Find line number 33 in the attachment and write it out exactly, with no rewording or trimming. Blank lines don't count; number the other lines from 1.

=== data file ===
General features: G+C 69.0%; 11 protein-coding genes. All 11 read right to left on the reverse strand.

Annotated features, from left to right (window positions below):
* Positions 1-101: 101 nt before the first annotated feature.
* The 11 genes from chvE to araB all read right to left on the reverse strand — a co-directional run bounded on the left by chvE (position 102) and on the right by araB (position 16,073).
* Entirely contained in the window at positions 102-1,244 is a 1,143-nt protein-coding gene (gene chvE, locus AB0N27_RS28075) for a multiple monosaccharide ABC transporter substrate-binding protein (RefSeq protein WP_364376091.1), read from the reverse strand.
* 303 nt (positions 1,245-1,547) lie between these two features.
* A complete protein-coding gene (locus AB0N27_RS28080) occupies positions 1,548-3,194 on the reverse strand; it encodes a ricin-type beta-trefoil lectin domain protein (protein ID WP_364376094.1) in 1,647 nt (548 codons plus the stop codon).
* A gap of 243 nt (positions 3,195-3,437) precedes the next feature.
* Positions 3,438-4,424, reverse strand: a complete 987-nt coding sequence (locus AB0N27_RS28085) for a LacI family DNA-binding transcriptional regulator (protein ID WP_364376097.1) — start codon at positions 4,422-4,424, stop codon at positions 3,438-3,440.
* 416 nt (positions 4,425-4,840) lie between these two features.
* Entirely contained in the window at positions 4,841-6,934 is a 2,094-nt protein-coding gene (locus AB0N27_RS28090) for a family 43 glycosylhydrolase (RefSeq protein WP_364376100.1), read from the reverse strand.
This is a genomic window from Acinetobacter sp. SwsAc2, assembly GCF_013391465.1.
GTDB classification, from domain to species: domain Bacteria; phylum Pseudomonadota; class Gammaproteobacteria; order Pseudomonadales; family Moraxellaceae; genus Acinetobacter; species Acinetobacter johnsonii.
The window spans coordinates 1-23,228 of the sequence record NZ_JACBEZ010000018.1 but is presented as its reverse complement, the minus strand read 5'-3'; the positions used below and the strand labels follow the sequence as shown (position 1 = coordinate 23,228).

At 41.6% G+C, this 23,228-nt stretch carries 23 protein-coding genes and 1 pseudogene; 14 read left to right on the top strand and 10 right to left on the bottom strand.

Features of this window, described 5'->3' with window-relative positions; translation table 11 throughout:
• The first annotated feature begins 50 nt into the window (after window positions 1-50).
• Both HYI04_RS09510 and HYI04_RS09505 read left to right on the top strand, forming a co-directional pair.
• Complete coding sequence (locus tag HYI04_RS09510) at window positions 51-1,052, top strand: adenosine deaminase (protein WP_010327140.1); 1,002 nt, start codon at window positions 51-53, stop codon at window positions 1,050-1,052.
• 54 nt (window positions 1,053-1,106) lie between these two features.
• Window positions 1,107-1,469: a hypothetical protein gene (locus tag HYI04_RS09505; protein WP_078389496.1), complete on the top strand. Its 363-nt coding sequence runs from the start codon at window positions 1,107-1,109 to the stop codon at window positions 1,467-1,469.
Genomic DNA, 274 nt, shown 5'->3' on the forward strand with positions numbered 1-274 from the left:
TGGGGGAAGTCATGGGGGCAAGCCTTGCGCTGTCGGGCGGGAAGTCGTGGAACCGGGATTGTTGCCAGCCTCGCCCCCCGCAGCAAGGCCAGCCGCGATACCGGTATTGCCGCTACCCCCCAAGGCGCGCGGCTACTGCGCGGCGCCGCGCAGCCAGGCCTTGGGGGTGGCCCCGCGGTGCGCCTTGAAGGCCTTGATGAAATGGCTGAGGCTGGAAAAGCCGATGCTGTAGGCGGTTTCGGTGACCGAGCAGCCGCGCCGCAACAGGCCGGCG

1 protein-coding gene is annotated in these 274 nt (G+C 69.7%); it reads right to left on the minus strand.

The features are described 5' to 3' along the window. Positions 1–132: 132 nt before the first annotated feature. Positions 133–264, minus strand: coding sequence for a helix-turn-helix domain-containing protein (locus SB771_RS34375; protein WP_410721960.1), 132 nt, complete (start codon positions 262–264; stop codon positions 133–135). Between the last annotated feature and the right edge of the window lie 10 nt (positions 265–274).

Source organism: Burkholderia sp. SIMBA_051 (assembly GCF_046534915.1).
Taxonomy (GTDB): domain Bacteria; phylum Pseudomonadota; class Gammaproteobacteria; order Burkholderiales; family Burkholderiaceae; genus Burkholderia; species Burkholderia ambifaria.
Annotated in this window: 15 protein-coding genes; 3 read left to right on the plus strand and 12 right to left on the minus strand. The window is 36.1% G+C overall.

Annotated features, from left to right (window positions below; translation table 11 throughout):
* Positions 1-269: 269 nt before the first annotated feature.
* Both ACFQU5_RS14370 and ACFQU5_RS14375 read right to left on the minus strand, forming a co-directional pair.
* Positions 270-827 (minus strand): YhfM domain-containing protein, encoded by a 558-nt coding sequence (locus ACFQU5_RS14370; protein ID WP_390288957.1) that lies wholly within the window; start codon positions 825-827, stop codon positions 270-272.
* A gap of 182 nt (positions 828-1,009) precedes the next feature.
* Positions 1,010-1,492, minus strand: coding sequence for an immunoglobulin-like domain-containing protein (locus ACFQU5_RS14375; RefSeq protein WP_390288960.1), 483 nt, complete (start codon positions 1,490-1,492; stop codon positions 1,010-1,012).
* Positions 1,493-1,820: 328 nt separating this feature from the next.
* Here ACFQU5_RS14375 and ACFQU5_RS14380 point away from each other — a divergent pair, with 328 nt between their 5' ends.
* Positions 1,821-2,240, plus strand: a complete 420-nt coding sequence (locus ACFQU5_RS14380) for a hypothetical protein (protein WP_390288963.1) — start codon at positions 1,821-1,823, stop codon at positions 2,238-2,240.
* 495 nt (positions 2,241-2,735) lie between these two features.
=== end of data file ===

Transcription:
* A gap of 182 nt (positions 828-1,009) precedes the next feature.